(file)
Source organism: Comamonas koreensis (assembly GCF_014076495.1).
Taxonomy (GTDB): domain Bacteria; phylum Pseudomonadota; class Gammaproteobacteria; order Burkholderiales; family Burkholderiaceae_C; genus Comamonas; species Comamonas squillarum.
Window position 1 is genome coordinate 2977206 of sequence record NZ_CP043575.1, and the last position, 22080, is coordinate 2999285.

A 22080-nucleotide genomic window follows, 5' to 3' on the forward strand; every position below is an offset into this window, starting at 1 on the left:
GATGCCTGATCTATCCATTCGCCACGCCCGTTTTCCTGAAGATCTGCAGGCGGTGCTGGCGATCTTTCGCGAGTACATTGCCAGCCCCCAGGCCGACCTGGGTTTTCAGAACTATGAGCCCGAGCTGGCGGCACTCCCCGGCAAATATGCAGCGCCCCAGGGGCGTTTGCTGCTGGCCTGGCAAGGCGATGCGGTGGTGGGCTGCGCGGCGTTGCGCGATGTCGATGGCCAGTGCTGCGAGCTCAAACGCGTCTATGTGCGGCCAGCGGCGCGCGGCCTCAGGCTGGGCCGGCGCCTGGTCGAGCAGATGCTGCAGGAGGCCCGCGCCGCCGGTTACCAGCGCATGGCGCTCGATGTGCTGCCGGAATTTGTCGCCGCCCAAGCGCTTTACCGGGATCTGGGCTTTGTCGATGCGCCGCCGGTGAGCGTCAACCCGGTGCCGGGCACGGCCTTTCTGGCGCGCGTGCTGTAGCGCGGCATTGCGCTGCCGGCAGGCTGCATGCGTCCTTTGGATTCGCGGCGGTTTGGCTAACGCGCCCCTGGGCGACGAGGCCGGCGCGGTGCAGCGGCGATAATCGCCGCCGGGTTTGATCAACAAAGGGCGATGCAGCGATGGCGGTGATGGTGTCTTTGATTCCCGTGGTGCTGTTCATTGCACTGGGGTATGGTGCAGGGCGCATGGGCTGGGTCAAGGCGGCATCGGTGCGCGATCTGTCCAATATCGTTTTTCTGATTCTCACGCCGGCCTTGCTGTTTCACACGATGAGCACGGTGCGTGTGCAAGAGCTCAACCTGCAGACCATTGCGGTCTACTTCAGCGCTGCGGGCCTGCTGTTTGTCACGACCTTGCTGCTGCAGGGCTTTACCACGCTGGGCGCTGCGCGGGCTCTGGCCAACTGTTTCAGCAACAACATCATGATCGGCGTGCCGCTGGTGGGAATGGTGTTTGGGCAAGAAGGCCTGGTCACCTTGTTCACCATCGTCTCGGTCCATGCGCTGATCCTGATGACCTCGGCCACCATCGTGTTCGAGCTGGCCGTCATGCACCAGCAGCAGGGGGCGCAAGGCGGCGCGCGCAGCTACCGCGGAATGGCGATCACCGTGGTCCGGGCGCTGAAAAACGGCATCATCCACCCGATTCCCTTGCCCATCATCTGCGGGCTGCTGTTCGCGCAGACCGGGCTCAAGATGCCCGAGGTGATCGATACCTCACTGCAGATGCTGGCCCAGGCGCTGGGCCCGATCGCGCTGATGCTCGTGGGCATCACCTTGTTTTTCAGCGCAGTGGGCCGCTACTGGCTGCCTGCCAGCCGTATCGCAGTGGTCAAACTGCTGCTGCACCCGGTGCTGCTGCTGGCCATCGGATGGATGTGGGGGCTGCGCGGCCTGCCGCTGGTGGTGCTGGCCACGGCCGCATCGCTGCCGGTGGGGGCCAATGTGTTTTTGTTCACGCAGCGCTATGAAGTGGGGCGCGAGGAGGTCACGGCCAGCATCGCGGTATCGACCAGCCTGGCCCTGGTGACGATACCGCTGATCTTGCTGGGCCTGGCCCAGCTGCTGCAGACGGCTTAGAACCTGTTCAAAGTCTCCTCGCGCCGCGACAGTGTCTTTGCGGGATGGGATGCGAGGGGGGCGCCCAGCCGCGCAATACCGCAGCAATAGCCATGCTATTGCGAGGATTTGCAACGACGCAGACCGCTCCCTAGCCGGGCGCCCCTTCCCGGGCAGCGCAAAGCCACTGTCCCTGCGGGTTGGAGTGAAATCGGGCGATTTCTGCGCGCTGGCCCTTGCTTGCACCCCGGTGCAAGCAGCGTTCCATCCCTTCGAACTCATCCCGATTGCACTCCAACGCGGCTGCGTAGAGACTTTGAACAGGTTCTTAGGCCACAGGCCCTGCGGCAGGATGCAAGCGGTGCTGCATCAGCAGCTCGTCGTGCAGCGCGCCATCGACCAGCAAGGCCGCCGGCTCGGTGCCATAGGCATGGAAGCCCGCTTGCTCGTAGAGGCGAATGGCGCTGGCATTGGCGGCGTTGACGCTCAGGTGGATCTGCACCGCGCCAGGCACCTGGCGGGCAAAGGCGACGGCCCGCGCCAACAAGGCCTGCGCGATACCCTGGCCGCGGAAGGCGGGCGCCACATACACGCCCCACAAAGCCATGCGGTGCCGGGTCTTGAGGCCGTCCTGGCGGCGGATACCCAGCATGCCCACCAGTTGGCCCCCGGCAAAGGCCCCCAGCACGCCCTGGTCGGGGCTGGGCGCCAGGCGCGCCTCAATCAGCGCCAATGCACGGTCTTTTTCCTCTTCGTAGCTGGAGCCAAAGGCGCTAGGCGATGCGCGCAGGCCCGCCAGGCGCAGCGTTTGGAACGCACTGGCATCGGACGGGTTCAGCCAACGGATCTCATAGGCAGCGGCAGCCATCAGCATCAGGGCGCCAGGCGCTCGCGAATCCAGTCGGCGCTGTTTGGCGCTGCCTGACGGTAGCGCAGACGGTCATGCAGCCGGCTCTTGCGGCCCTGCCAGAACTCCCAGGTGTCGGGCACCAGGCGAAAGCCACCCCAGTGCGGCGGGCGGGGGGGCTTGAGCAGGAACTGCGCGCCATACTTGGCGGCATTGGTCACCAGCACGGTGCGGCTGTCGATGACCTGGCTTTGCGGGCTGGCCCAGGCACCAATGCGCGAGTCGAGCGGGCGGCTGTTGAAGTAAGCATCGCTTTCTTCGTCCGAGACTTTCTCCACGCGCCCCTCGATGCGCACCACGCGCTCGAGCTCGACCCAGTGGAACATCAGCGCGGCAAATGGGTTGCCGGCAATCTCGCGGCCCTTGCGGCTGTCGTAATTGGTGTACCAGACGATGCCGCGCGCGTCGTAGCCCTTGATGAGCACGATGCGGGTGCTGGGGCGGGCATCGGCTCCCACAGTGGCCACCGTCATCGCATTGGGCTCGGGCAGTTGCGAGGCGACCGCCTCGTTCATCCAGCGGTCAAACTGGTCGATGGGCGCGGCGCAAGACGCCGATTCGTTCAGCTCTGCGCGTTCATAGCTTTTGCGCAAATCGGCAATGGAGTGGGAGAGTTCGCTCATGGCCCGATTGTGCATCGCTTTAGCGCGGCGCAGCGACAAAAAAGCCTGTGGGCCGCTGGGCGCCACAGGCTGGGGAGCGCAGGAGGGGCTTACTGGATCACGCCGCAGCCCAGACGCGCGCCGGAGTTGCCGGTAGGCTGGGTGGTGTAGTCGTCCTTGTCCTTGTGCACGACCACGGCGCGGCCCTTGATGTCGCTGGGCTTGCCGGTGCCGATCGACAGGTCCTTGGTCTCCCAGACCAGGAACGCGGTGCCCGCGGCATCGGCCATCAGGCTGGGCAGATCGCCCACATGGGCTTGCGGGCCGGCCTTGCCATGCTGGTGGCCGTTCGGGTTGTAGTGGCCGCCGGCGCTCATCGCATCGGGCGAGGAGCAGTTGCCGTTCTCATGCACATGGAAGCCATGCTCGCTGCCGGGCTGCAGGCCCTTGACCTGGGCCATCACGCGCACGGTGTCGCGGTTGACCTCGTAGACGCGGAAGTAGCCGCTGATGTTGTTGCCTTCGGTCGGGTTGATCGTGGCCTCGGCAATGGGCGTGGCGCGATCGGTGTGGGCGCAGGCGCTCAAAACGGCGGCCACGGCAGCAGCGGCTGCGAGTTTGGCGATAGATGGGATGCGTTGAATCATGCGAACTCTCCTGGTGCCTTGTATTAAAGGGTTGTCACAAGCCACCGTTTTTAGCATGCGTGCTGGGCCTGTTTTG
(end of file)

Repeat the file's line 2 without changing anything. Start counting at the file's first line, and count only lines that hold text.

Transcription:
Taxonomy (GTDB): domain Bacteria; phylum Pseudomonadota; class Gammaproteobacteria; order Burkholderiales; family Burkholderiaceae_C; genus Comamonas; species Comamonas squillarum.